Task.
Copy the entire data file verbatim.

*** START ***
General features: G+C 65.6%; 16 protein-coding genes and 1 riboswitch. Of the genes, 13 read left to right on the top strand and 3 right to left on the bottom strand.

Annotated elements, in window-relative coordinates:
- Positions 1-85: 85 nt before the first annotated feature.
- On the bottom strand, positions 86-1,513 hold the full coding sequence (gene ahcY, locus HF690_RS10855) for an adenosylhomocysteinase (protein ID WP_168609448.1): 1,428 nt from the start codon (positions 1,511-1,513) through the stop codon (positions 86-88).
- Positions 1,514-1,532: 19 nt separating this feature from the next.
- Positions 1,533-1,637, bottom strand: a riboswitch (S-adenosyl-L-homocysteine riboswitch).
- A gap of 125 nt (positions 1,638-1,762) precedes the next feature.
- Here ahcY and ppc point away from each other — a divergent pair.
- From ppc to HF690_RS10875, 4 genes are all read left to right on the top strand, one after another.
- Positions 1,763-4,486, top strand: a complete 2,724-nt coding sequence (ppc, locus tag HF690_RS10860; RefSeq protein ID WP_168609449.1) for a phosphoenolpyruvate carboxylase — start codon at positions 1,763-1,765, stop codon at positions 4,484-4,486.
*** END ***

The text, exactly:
General features: G+C 65.6%; 16 protein-coding genes and 1 riboswitch. Of the genes, 13 read left to right on the top strand and 3 right to left on the bottom strand.

Annotated elements, in window-relative coordinates:
- Positions 1-85: 85 nt before the first annotated feature.
- On the bottom strand, positions 86-1,513 hold the full coding sequence (gene ahcY, locus HF690_RS10855) for an adenosylhomocysteinase (protein ID WP_168609448.1): 1,428 nt from the start codon (positions 1,511-1,513) through the stop codon (positions 86-88).
- Positions 1,514-1,532: 19 nt separating this feature from the next.
- Positions 1,533-1,637, bottom strand: a riboswitch (S-adenosyl-L-homocysteine riboswitch).
- A gap of 125 nt (positions 1,638-1,762) precedes the next feature.
- Here ahcY and ppc point away from each other — a divergent pair.
- From ppc to HF690_RS10875, 4 genes are all read left to right on the top strand, one after another.
- Positions 1,763-4,486, top strand: a complete 2,724-nt coding sequence (ppc, locus tag HF690_RS10860; RefSeq protein ID WP_168609449.1) for a phosphoenolpyruvate carboxylase — start codon at positions 1,763-1,765, stop codon at positions 4,484-4,486.